I’m a newshound—I usually have news on in the background all day in my home office. But I’ve noticed a trend lately that really disturbs me: While the male anchors look professional and trustworthy in their dark suits and smart ties, the women look like they just arrived for a garden party or are going clubbing. Sleeveless anything seems to be the order of the day, and v-necks are plentiful. Tight sweaters are also prevalent. Pink and yellow and other “feminine” colors abound. (I won’t even get into the short skirts and bare legs and sky-high heels.)
Yesterday morning I played a game—I flipped through all the national news channels, including CNN, HLN, PBS, FOXNEWS, CSNBC, MSNBC, BBC, and all the local Atlanta stations—and decided the “winner” of my viewership for early morning news would be the channel featuring a female anchor who was wearing a jacket. The ONLY one? Linda Stouffer on WSB-TV (Atlanta ABC affiliate). Thank you, Ms. Stouffer.
My game continued throughout the day—I hopscotched around news channels, stopping when I found a woman wearing a jacket—not a lacy coverup, not a bolero, not a long-sleeve fitted dress, but an honest to goodness jacket. Because the female newscasters professionally dressed were so few and far between, I actually had to relax my constraints and settle for channels featuring female reporters wearing jackets. But even those were rare—I cringed at one particular clip of an interview with a suited congressman on Capitol Hill by a woman wearing a flowered chiffon blouse with little cap sleeves. More than once during the day, I couldn’t find a single jacketed woman on the air…so I’d turn off the TV altogether.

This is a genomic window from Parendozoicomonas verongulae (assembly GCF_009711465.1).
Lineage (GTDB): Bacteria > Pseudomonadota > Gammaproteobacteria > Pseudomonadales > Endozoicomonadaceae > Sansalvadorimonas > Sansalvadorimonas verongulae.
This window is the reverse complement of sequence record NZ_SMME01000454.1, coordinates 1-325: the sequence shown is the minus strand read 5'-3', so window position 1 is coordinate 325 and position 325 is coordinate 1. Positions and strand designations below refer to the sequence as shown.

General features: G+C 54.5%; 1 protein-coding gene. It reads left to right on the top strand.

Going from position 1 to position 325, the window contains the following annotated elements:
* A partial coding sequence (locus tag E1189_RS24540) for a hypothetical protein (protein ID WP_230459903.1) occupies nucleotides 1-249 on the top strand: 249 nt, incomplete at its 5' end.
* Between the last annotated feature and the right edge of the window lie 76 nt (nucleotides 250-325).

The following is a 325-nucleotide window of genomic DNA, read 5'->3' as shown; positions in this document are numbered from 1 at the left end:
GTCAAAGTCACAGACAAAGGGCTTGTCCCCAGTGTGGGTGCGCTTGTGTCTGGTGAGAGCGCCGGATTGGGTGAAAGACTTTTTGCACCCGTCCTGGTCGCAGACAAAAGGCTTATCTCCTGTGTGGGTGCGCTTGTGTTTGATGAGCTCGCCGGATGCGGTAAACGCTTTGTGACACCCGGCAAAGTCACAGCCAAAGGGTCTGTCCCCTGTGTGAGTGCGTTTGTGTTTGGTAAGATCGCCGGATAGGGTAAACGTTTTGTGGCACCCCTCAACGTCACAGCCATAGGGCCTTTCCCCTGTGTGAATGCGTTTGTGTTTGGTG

I know why women in news wear what they wear—it’s called “erotic capital.” It’s not enough to be smart and sound good—they have to look cute and sexy for male viewers…and for female viewers. I’m sure some of them have contracts that dictate what they wear on-air. It’s a shame that women have finally earned as much face-time as men in news programs, but only if they dress like someone’s girlfriend.
(By the way, if you have daughters, granddaughters, or nieces, I highly recommend the eye-opening documentary called Miss Representation about how women are portrayed in the media and how it’s affecting our young women—and men.)
Q: What do you see on TV that bothers YOU?